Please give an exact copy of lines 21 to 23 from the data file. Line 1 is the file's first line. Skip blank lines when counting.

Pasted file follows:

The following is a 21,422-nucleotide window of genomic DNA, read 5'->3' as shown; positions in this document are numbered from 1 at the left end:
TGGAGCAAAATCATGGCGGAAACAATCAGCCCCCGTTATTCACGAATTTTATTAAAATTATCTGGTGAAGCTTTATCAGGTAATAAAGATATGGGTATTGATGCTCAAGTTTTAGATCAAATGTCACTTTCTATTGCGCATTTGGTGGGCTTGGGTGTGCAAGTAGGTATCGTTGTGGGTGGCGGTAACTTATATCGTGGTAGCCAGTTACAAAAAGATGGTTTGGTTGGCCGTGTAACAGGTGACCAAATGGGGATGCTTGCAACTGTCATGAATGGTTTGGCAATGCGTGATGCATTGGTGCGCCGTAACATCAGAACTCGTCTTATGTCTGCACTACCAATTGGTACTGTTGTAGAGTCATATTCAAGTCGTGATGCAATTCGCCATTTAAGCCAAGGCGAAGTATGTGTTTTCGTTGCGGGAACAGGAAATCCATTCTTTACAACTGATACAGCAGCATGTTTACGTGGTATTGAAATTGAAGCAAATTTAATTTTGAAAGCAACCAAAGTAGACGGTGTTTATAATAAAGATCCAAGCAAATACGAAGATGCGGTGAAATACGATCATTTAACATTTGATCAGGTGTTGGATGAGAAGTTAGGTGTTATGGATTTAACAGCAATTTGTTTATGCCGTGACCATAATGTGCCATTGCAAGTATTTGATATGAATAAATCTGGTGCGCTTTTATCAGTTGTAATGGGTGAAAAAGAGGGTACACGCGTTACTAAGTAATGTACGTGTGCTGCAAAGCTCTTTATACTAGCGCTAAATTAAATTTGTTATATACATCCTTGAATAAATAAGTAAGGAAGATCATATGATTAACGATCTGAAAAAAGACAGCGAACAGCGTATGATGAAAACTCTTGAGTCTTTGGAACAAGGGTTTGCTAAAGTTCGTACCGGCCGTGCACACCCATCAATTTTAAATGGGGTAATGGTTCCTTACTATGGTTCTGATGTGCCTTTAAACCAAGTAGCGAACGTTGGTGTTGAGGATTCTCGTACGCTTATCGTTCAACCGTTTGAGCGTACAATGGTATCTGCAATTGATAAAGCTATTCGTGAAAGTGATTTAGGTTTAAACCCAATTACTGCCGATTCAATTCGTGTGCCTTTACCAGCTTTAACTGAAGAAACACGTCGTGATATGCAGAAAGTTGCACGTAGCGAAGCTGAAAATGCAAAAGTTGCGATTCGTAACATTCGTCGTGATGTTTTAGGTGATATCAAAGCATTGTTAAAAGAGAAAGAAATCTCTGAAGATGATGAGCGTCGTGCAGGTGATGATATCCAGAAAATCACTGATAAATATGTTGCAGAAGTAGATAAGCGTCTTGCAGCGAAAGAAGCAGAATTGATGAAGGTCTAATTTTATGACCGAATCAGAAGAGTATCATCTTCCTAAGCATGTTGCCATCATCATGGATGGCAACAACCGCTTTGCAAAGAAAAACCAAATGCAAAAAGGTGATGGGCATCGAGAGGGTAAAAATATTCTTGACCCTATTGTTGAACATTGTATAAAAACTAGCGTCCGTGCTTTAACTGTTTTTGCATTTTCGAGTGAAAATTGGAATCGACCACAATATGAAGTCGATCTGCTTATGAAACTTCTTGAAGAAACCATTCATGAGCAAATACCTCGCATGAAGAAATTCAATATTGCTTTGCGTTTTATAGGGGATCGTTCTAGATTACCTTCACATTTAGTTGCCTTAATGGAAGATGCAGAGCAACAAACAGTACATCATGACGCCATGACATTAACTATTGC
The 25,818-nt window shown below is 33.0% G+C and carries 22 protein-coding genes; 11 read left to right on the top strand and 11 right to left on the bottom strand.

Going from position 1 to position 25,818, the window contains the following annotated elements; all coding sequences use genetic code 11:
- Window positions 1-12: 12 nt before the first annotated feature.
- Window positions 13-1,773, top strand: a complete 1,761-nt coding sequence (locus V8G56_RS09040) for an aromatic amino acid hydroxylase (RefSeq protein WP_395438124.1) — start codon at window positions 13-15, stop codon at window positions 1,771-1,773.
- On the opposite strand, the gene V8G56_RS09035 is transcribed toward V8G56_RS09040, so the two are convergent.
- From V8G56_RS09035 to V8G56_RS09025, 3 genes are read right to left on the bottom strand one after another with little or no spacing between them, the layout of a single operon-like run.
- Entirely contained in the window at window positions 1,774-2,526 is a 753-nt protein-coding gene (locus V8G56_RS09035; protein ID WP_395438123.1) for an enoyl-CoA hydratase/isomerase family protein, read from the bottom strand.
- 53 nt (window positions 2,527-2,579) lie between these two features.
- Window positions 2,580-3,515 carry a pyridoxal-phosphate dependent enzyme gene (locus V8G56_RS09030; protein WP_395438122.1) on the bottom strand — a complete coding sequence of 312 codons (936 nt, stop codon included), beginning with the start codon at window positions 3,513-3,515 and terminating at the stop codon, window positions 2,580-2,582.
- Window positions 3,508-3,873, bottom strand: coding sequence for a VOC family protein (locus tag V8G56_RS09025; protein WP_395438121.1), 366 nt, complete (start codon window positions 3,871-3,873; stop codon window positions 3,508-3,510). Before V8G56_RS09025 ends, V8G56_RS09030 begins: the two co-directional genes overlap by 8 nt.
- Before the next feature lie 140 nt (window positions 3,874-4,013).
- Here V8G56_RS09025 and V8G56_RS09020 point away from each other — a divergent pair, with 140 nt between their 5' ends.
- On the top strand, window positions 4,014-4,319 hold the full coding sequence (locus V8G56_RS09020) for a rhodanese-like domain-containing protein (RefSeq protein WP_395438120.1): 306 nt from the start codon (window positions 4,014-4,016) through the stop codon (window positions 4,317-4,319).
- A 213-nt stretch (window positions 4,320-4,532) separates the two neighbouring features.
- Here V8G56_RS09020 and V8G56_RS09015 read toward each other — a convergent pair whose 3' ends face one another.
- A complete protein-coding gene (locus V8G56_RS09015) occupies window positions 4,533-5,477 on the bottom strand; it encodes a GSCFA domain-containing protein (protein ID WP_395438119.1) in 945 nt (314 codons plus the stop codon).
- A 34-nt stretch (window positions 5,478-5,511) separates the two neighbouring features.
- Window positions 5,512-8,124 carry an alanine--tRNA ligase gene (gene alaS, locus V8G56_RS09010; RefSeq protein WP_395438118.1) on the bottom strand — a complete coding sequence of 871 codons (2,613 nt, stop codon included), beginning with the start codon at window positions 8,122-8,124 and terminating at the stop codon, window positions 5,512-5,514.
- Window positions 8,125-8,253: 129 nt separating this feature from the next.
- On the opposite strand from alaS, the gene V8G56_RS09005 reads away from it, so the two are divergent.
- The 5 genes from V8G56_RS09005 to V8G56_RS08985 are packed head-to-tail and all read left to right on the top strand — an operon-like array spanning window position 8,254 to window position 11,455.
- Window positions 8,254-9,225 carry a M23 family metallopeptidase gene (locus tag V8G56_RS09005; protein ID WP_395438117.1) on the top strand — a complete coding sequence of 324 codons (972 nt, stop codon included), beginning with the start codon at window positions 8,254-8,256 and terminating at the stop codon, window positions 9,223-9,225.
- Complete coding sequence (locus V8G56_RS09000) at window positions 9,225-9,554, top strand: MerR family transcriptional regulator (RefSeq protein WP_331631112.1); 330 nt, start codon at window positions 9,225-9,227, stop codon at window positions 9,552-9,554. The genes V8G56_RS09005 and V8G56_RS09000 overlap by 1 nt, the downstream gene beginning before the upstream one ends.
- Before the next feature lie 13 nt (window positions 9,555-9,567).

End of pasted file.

- Window positions 8,125-8,253: 129 nt separating this feature from the next.
- On the opposite strand from alaS, the gene V8G56_RS09005 reads away from it, so the two are divergent.
- The 5 genes from V8G56_RS09005 to V8G56_RS08985 are packed head-to-tail and all read left to right on the top strand — an operon-like array spanning window position 8,254 to window position 11,455.